Journalist and broadcaster Giles Fraser wrote an article comparing CAGE favourably to human rights group Amnesty International, whilst whitewashing their expression of views which are fundamentally incompatible with the principle of human rights, as merely “saying silly things.”
Amnesty itself suspended the head of its gender unit – the courageous activist Gita Sahgal – for objecting to its associations with Mr Begg and his Islamist drones. Thankfully Amnesty eventually got round to officially distancing themselves from CAGE in light of the Jihadi John debacle, but there is evidence that one of their branches remains happy to host Begg.
The Roddick Foundation has paid CAGE tens of thousands of pounds over a number of years and the pacifist Quaker group – The Joseph Rowntree Charitable Trust – spent seven years funding CAGE to the tune of £305,000, a figure which comprised a mere “15 percent of the group’s income.” Sensibly, both organizations have both since withdrawn their support.
Shadow Chancellor John McDonnell has attended events hosted by CAGE. Journalist and former political editor of The Daily Telegraph, Peter Oborne, has chaired CAGE events and endorsed them on numerous occasions. Former Guardian editor Victoria Brittain co-authored Begg’s book.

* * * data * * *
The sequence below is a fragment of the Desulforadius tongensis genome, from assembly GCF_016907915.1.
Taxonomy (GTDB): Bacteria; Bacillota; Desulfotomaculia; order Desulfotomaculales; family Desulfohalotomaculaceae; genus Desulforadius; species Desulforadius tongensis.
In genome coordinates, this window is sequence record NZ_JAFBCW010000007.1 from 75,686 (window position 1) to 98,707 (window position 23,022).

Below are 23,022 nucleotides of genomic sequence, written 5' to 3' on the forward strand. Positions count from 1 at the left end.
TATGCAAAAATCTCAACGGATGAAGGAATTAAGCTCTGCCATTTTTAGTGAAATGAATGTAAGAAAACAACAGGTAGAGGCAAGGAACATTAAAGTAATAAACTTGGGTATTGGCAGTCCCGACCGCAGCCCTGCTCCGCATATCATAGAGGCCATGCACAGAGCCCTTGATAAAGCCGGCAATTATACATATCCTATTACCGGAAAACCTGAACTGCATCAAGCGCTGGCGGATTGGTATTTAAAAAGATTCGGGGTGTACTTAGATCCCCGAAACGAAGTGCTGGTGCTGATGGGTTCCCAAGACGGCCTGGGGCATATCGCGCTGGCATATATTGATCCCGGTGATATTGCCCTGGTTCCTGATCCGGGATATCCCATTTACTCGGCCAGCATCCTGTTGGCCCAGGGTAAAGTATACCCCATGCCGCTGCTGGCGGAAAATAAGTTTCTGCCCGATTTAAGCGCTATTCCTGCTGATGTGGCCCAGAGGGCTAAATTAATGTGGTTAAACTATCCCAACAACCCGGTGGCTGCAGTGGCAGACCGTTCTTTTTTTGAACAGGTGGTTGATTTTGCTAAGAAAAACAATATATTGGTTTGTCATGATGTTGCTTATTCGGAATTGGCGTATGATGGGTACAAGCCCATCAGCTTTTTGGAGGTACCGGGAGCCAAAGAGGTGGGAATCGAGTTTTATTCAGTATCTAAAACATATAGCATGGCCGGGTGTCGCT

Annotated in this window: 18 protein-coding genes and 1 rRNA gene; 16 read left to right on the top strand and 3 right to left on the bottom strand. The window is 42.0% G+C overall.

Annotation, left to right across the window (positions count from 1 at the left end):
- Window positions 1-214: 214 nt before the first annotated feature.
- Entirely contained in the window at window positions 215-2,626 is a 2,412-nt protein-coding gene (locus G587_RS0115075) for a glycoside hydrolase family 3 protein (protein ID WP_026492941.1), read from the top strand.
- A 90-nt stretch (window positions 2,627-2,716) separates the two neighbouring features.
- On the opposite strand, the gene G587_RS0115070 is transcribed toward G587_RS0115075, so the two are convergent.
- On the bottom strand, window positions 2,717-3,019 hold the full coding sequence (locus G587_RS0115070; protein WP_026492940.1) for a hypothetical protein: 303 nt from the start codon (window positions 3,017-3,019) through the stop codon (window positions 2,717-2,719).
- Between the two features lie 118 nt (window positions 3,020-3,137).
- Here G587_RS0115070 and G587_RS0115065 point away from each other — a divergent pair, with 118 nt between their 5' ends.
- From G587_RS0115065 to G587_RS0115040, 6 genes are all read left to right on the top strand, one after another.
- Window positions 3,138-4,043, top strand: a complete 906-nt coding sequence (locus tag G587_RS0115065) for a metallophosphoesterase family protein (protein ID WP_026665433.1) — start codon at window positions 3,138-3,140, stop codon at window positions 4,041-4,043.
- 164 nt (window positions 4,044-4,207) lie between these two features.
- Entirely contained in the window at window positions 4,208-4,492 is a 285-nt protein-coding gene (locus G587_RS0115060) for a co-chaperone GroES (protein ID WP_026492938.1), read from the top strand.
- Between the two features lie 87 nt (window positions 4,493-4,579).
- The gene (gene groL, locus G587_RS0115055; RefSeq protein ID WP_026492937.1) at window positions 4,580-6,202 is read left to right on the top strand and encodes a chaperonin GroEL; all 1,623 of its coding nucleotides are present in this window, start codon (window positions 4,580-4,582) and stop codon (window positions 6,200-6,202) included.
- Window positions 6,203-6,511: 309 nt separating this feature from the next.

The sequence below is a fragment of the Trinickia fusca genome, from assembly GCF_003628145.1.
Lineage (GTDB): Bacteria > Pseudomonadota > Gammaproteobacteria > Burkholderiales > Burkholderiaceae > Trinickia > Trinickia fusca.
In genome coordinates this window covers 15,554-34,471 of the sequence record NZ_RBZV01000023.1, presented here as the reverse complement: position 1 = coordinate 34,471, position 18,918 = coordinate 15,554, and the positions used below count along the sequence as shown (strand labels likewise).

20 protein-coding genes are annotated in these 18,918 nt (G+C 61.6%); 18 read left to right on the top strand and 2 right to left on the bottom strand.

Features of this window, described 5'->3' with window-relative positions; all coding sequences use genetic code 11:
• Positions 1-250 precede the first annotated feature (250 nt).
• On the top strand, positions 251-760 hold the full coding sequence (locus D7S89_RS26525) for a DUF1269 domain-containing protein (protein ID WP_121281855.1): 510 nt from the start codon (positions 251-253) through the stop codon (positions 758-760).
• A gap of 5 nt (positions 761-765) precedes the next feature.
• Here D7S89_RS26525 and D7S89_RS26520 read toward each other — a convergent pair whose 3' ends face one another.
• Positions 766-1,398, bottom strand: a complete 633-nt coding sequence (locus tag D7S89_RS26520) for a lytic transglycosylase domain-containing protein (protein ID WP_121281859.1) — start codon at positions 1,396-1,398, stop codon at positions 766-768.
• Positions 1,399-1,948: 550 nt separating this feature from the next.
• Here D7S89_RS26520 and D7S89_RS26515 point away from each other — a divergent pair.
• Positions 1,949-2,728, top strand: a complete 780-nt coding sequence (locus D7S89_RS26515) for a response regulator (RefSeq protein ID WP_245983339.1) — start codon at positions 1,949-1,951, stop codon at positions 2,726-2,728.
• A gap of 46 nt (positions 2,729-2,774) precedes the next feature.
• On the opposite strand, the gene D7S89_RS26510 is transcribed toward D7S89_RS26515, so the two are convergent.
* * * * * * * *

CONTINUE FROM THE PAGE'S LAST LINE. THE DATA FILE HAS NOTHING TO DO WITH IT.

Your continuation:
Left-wing sociologists Tom Mills, David Miller, and Narzanin Massoumi have penned a lengthy defence of CAGE, dismissing their extremism as an irrelevant detail. And disgraced author CJ Werleman’s transformation from anti-Muslim bigot to pro-Muslim bigot has culminated in him repeatedly featuring CAGE representatives on his podcast, promoting them at every opportunity, and enjoying sponsorship from their equally pernicious partner group (MEND) Muslim Engagement and Development.
Former Conservative party co-chair Baroness Sayeeda Warsi has also expressed her support for MEND and Labour leader Jeremy Corbyn has defended CAGE and spoken at MEND events at a time when this organisation was run by CAGE’s now Community Relations Director, Azad Ali. Ali is on record as a supporter of Hamas and a fan of the late al-Qaeda cleric Anwar al-Awlaki. When The Daily Mail and Mail on Sunday newspapers described Ali as a “hardline Islamic extremist who supports the killing of British and American soldiers in Iraq” Ali responded with a defamation lawsuit, which he lost.
Perhaps as suggested by Mills, Miller and co, this is all irrelevant and somehow CAGE’s valuable reports and insights in the fields of extremism and terrorism far outweigh their clear bias towards their violent ideological allies. Alas, this seems to be a reach too far.